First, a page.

BOISE, Idaho — The economic effects of both the COVID-19 virus and a crude oil price war between Saudi Arabia and Russia continue to be felt around the world and even here in the Gem State. Idaho gas prices dropped by 14 cents in the last week, and the U.S. average for regular gasoline is about to fall under the $2 per gallon mark, according to the Idaho office of the American Automobile Association.
“Crude oil and the finished products that come from it, like gasoline, are a big indicator of economic strength, or in this case, the lack thereof,” said AAA Idaho Public Affairs Director Matthew Conde. “What we’re seeing right now is a one-two punch. On the supply side, disputes over production have motivated Saudi Arabia to flood the market with cheap crude oil, now approaching $20 per barrel. On the demand side, health and safety precautions are keeping many Americans closer to home, including here in Idaho. Both factors are driving down prices at the pump.”
Today, the U.S. average price is $2.01, which is 43 cents cheaper than a month ago and 68 cents cheaper than a year ago. Drivers in ten states are already paying $1.75 per gallon or less, experts said.
“The average fuel price in Idaho is $2.34, which is 19 cents cheaper than a month ago, and 18 cents less than a year ago,” Conde stated.
In the Rockies region, all states but Utah saw double-digit price drops over the last week.
“At $1.97 per gallon, Colorado was the first state in the area to fall under the $2 mark, but Montana could get there this week. Gasoline stocks in the region held steady at 8.9 million barrels, but regional refinery utilization dropped to 81 percent. If refineries keep production low, the move could reduce stocks in the coming weeks, especially when demand for fuel returns,” Conde explained.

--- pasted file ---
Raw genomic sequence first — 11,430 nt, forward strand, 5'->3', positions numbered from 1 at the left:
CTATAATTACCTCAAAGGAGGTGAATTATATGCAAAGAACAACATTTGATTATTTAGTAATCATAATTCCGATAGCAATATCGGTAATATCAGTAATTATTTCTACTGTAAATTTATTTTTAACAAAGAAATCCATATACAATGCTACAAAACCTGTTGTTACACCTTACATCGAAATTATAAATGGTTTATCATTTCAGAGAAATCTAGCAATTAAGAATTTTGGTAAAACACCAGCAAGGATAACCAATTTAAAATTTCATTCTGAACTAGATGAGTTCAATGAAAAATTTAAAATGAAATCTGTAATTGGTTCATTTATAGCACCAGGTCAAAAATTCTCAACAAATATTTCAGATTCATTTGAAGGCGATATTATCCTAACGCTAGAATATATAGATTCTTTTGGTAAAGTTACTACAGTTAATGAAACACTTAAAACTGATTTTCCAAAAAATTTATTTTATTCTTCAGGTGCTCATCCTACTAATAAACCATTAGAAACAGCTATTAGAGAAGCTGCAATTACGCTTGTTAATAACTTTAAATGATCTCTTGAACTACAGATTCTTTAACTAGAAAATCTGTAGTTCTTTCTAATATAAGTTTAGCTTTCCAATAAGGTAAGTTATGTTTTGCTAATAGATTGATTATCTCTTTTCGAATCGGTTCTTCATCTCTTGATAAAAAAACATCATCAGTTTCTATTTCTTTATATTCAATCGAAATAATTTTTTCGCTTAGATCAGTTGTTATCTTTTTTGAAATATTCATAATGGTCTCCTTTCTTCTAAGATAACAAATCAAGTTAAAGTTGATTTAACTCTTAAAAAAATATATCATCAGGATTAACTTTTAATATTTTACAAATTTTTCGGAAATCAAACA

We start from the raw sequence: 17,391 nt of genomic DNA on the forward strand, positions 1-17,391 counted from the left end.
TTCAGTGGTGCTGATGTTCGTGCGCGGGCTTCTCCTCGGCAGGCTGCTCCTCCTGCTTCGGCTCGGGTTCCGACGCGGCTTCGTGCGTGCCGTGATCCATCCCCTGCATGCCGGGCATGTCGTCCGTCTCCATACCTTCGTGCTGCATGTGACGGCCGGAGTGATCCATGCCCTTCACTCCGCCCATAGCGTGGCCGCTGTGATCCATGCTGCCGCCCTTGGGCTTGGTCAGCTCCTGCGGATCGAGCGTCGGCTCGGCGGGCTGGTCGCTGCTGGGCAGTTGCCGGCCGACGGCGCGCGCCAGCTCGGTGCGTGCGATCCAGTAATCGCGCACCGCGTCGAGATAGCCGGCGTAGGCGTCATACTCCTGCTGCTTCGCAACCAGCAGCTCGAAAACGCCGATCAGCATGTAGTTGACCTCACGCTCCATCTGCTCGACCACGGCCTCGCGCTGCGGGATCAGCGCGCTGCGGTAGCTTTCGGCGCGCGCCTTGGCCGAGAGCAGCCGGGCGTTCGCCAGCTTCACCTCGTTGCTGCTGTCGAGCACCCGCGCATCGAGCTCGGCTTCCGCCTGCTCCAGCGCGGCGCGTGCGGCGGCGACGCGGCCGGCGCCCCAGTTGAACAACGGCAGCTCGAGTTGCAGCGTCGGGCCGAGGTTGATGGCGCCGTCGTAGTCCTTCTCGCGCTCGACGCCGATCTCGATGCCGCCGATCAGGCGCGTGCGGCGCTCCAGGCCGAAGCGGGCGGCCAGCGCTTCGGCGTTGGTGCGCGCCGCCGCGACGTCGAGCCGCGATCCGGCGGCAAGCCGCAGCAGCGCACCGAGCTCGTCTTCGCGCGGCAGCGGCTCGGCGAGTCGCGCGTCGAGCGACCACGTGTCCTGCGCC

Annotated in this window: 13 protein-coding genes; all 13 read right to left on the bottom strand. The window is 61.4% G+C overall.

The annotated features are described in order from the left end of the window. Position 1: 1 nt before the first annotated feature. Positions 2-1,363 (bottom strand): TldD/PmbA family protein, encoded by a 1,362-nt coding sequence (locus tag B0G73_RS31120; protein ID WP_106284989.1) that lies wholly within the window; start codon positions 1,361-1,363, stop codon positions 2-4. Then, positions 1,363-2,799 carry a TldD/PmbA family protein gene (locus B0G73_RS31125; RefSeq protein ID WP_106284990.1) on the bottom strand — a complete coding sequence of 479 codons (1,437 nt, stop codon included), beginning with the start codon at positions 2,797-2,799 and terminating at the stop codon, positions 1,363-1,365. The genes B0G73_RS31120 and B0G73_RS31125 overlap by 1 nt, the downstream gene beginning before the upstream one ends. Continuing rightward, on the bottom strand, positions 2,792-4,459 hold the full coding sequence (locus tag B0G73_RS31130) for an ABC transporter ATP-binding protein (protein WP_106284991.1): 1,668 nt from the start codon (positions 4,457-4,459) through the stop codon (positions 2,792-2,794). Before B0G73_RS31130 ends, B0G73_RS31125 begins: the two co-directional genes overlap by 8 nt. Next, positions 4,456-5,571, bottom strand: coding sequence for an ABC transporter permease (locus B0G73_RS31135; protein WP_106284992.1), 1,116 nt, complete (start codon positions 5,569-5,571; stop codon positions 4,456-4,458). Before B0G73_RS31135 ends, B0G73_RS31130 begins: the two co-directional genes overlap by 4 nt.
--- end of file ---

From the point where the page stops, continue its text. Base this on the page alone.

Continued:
Since the beginning of the month, the West Texas Intermediate benchmark for crude oil has taken a nose dive -- from $45 per barrel to nearly $20 per barrel today. That’s the lowest price since 2002. Until geopolitical tensions ease between Saudi Arabia and its oil-producing partners, experts feel the trend is likely to continue. While cheaper gas prices are a welcome by-product, Saudi Arabia’s move could eventually cripple U.S. crude oil production, impacting the domestic economy in other ways.
“Due to low demand, there’s an unusually high amount of winter-blend fuel still available, so the EPA has extended the sale of winter-blend gas,” Conde said. “It’s a cheaper product to make, and delaying the switch to more-expensive summer-blend fuel will help keep prices down this spring.”
AAA predicts that once the coronavirus has abated, pent-up demand to work, travel, and recreate will push pump prices higher in a relatively short amount of time … and in time for major summer holidays. But for the next few weeks, the trend of cheaper pump prices is expected to continue.